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COMMENTARY
Year : 2018  |  Volume : 62  |  Issue : 3  |  Page : 214-217

Urban health: Needs urgent attention


1 Ex-Advisor, Public Health Planning and Evidence, National Health System Resource Centre, Ministry of Health and Family Welfare, New Delhi, India
2 Director, International Institute of Health Management Research, New Delhi, India
3 Deputy Commissioner (Urban Health), Ministry of Health and Family Welfare, Government of India, Nirman Bhawan, New Delhi, India

Correspondence Address:
Sanjiv Kumar
International Institute of Health Management Research, Sector 18 A, Plot 3, Phase 2, Dwarka, New Delhi - 110 075
India
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Source of Support: None, Conflict of Interest: None


DOI: 10.4103/ijph.IJPH_90_18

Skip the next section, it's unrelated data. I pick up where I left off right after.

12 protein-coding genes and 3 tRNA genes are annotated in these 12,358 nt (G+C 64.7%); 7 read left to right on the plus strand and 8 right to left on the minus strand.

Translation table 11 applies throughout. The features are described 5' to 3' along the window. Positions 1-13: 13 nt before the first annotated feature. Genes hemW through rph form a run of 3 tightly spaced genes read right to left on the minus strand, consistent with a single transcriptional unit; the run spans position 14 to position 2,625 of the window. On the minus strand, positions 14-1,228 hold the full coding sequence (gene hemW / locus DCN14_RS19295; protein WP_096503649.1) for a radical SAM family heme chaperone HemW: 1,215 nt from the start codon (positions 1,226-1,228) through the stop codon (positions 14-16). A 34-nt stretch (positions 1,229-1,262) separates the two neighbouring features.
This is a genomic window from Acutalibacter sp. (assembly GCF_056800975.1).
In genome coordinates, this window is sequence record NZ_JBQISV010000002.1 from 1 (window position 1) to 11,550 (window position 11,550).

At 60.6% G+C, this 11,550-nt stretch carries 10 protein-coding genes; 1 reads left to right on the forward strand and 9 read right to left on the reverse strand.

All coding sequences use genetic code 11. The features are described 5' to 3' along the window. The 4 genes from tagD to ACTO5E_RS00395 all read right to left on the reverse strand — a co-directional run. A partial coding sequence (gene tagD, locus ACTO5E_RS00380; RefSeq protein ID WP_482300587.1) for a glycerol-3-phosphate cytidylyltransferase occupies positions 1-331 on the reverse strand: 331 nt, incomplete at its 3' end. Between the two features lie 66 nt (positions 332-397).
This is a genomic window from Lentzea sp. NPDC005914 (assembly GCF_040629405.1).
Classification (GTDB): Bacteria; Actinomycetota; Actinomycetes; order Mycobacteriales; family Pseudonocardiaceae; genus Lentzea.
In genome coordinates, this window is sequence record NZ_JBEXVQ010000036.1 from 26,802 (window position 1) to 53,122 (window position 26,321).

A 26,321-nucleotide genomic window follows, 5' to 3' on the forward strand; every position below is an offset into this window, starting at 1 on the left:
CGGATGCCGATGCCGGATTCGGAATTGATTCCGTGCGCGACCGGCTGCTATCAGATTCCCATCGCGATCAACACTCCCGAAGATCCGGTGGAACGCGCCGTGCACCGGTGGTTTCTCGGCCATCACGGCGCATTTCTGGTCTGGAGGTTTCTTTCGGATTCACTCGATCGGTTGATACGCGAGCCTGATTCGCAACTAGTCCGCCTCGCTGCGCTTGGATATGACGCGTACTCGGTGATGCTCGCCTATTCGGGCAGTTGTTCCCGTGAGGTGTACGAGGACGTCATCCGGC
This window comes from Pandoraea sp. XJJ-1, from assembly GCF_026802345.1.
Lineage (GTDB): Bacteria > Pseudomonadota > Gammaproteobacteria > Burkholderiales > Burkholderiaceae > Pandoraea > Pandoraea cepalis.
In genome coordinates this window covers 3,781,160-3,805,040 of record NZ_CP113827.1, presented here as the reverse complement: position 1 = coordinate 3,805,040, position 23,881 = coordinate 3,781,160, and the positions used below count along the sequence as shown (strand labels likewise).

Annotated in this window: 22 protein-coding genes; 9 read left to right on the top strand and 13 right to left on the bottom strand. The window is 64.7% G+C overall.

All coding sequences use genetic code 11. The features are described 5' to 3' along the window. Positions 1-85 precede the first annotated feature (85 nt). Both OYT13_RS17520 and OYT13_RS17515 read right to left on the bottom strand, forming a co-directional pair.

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Urban population in our country has increased at an annual rate of 2.7% during the last decade and it is estimated that by 2031, there would be about 600 million people living in urban India. The fast pace of urbanization has come to stay with increasing proportion of urban poor and vulnerable with health indicators much worse than their rural counterparts. The need to provide health care to urban poor has been emphasized in the past in various health committees' reports and National 5-year Development Plans, but no significant dent was made to improve the urban health scenario of the country. The National Urban Health Mission launched in May 2013 provides us a concrete mechanism to address special health needs of urban population with focus on urban poor. There is a strong need to set up primary healthcare system in urban areas and systematically deal with urban health challenges in terms of vector-borne diseases, rising incidence of noncommunicable diseases, air pollution and acute respiratory infections, road traffic accidents, trauma, and injuries. The initiatives to address these challenges do not remain confined to health sector alone but also need to be supported by sectors other than health such as social welfare, women and child development, road transport and highways, school education, drinking water, and sanitation. We really need to address wider and social determinants of health to effectively improve the urban health scenario.


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